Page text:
The United Nations Environment Programme recently released its fifth Global Environmental Outlook (GEO-5), a report on world progress towards the environmental aspects of the Millennium Development Goals (MDGs). For those who lack the time to absorb all 525 pages of the report, UNEP provided a shorter trending report, Measuring Progress, which uses approachable charts and succinct text to show the state of global environmental goals (GEGs). The report was featured at a Rio+20 side event last week, and UNEP created a briefing
document for policymakers.
GEO-5 frames the sustainable development conundrum in system dynamics terms, analyzing the impacts of economic activities and societies on the Earth System. This is a new model from GEO-4, published five years ago, and it suggests that scientists and policymakers must work hand-in-hand to implement and adapt effective strategies in individual nations and regions. One might think that interdisciplinary cooperation is hard enough without the difficulty of outdated infrastructure: national and international environmental laws of the 20th century are not well-equipped to support the kind of adaptive management systems needed now, and current scientific data is woefully inadequate to the task of informing planet management on this scale. The challenge for the delegates convened in RioCentro is to comprehend the report’s warnings of irreversible approaching tipping-points and recommendations for action, and come up with not just visionary strategies but concrete goals and committed action to preserve the Earth System. It is a tall order.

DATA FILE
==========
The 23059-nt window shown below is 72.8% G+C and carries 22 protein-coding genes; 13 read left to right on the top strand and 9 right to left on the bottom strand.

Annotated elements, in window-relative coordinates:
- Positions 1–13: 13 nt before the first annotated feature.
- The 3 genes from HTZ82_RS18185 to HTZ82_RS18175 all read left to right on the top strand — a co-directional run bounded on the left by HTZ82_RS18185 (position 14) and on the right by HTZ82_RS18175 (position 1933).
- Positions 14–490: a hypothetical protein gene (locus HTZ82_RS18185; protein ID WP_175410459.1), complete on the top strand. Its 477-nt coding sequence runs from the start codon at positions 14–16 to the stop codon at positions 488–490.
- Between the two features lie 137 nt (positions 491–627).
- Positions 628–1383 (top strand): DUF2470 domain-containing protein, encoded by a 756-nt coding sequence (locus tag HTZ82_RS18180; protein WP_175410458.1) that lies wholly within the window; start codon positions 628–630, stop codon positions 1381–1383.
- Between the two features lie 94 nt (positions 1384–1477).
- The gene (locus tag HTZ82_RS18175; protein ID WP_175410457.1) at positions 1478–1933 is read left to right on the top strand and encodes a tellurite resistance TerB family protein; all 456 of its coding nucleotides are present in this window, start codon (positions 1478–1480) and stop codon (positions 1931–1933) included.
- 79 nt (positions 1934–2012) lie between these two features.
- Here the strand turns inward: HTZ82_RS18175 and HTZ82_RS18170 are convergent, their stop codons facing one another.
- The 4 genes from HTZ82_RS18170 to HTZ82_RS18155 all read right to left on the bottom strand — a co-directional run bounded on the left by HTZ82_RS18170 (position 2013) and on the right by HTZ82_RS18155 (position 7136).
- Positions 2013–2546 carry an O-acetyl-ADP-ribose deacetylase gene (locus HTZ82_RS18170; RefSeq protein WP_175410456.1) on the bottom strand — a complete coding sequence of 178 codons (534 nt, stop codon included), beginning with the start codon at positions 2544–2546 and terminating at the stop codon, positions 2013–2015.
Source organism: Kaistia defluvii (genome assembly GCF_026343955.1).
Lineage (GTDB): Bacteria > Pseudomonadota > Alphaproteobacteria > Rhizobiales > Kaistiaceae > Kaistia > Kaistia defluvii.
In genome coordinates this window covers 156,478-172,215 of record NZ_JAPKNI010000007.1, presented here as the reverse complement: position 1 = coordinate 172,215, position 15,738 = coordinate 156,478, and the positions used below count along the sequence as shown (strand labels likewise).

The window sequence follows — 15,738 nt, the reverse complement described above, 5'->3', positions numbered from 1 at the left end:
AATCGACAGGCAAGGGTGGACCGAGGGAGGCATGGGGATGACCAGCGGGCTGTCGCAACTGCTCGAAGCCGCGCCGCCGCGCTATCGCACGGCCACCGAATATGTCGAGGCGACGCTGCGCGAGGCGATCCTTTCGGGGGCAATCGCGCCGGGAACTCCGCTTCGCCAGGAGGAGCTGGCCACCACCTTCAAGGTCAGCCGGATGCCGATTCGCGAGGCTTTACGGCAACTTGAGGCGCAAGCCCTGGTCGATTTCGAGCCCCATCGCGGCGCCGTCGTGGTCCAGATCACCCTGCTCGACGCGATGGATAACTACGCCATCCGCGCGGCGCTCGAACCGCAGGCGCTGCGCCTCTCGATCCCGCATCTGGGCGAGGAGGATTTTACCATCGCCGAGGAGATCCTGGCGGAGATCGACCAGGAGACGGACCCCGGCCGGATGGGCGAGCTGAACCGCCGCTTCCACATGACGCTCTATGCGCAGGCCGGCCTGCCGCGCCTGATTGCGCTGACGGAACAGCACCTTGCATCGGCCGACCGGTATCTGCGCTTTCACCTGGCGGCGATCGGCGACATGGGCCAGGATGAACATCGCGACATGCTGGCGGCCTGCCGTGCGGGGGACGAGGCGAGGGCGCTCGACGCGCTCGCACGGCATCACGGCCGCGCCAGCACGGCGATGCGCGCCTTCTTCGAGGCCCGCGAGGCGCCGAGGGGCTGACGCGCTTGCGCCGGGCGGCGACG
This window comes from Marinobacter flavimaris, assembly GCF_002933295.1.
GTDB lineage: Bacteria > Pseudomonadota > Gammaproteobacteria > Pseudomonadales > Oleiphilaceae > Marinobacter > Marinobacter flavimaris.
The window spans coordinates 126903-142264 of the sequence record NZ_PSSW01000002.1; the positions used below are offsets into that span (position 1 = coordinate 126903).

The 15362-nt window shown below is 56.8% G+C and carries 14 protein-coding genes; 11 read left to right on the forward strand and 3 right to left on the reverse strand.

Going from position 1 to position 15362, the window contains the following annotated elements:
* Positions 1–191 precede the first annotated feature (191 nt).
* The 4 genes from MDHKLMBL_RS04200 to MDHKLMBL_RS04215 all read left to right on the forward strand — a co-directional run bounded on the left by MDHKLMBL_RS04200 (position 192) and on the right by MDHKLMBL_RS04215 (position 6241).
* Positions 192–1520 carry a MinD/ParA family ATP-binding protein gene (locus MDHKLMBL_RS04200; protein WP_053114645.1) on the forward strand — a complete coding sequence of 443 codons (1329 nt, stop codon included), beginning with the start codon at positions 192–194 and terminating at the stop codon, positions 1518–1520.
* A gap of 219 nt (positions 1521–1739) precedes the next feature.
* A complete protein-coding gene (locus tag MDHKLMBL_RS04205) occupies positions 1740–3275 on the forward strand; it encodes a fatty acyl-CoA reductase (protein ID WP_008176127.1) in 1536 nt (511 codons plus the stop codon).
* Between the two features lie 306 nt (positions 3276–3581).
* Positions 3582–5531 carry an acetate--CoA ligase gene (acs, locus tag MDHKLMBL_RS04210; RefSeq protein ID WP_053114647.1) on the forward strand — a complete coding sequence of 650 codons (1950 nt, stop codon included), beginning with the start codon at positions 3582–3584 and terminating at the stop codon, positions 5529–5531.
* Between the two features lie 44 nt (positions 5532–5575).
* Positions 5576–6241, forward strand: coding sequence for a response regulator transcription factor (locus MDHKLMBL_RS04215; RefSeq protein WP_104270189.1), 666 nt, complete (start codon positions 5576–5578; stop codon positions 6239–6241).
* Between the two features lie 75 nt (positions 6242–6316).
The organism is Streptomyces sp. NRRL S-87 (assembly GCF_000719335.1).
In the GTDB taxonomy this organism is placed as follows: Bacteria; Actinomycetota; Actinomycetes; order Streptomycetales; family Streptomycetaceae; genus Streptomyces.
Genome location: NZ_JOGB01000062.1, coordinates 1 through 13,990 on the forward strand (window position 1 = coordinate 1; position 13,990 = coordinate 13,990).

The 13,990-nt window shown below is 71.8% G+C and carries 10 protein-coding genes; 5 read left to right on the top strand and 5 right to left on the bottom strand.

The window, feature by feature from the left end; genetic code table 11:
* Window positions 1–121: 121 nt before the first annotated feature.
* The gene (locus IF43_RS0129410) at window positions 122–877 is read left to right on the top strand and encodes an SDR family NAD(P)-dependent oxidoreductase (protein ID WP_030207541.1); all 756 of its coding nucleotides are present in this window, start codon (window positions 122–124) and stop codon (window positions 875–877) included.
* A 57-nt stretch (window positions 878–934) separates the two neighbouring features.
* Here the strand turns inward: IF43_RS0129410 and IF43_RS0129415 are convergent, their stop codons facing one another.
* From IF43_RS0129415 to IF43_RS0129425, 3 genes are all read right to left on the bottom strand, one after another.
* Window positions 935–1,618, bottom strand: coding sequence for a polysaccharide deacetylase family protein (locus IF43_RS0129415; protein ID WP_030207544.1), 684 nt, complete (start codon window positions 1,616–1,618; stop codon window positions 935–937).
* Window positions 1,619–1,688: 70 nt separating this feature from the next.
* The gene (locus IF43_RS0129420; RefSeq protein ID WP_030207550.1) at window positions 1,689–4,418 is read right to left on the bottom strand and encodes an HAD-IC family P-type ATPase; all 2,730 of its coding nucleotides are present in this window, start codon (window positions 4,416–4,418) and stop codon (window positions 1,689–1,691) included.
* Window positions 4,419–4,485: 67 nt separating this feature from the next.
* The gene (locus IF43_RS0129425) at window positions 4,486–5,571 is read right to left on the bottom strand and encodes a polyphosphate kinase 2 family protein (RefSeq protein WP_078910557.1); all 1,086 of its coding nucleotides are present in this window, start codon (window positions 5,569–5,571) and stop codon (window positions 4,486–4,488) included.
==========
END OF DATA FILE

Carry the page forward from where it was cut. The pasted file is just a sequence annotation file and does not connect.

Among other sobering findings, the useful report card provided in Measuring Progress shows that for about half of the GEGs, progress is very slow or non-existent (climate change, indoor air pollution, biodiversity in general, ecosystem services, marine pollution), or deteriorating rapidly (fisheries, desertification and drought, wetlands, coral reefs, extreme events, and in many areas of the world, groundwater depletion). There are also areas where progress cannot even be assessed due to lack of data (freshwater resources, sustainable development within countries’ policies and programs, and in some countries, sound management of chemicals and waste). This is no news to those who have followed daily environmental reports over the past few years.
But the news isn’t entirely grim. There are a few areas in which we are making significant progress (atmospheric ozone, outlawing leaded gasoline, increased access to safe drinking water) and areas where we show some progress (outdoor air pollution, protected areas, environmental policies, management of heavy metals, persistent organic pollutants and radioactive waste, access to sanitation, and more efficient water use). The progress in these areas indicates that the world community is indeed capable of better work, but simply underachieving in many areas.
Overall, the report card is nothing that one might want to take home to one’s parents (or perhaps, in this case, one’s children or future generations), at least without promising to work much harder. It behooves all of us, not just the Rio+20 delegates, to work harder to achieve a sustainable future. Reading GEO-5 is a good start.